Provisioning arrangements for secnet - consultation

Ian Jackson ijackson at
Wed Aug 24 15:12:27 BST 2016

Ian Jackson writes ("Provisioning arrangements for secnet - consultation"):
> I am starting by collecting requirements `user stories' [1].  I will
> reply to this message with a couple of my own.  Please do likewise,
> posting to sgo-software-discuss.

User story: Key rollover

 Ian is running secnet and has been using the new provisioning
 arrangements for 6 months or so.  Ian does nothing.

 Ian's secnet instances decide that Ian's keys are rather old.  His
 secnet nodes automatically generate new keypars, automatically
 re-enrol them in the relevant vpn(s), and automatically start using

 The new keys are automatically distributed throughout all the
 relevant vpn(s).  Ian's peer nodes pick up the new keys

 After a suitable period, the old keys are de-provisioned, and
 automatically de-authorised.  Now, any attacker who has compromised
 one of the old keys has no ability to do anything bad.

 There is no interruption to service.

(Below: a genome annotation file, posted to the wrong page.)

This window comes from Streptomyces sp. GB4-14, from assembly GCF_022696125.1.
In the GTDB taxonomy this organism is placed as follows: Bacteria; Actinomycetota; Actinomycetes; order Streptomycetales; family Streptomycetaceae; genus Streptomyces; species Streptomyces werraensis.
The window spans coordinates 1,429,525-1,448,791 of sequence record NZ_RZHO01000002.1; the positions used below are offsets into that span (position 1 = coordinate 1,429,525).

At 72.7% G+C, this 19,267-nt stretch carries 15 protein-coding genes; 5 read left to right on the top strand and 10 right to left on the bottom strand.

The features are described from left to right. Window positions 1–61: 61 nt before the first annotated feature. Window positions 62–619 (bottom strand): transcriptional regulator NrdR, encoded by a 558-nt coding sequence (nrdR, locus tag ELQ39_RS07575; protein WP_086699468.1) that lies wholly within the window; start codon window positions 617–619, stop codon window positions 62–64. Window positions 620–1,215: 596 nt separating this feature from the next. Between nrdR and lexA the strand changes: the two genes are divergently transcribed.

User story: Algorithm upgrade

 Some time later, a version of secnet is released which support a new
 ECC-based public key algorithm suite.

 Ian upgrades one of his nodes, xenophobe, with `dpkg -i'.  He does
 nothing else.

 xenophobe's secnet tools generate a new ECDSA keypair, and enrol it
 in the SGO VPN.  The new ECDSA keypair is distributed to all the
 sites on the SGO VPN that support it, and to Ian's other secnet

 Ian's un-upgraded nodes keep using the old RSA keys and keep working.

 But Clare has also upgraded secnet on her laptop (which was earlier
 enrolled as a mobile node with xenophobe).  Clare does nothing else.

 Clare's laptop receives the new ECDSA keypair and starts using the
 new ECC cryptography when talking to xenophobe.

 Despite the fact that both Clare's laptop, and xenophobe, still have
 RSA keys, an attacker who compromises those RSA keys (or the
 corresponding DH group) is unable to attack the traffic between
 Clare's laptop and xenophobe.

User story: Algorithm retirement

 Five years later: almost everyone has upgraded.  A new version of
 secnet is released which no longer generates RSA keys by default.

 New installations are not compatible with un-upgraded sites, but do
 not have to generate or distribute RSA keys.

 Ten years later: RSA support is removed from secnet.  As sites are
 upgraded, they lose the ability to communicate with un-upgraded
 sites.  The RSA keys are dropped from the provisioning databases,
 within the key rollover period if not before.

 All of this happens without secnet node administrators having to do
 anything other than install the new version of secnet.

Ian Jackson <ijackson at>   These opinions are my own.

If I emailed you from an address or, that is
a private address which bypasses my fierce spamfilter.

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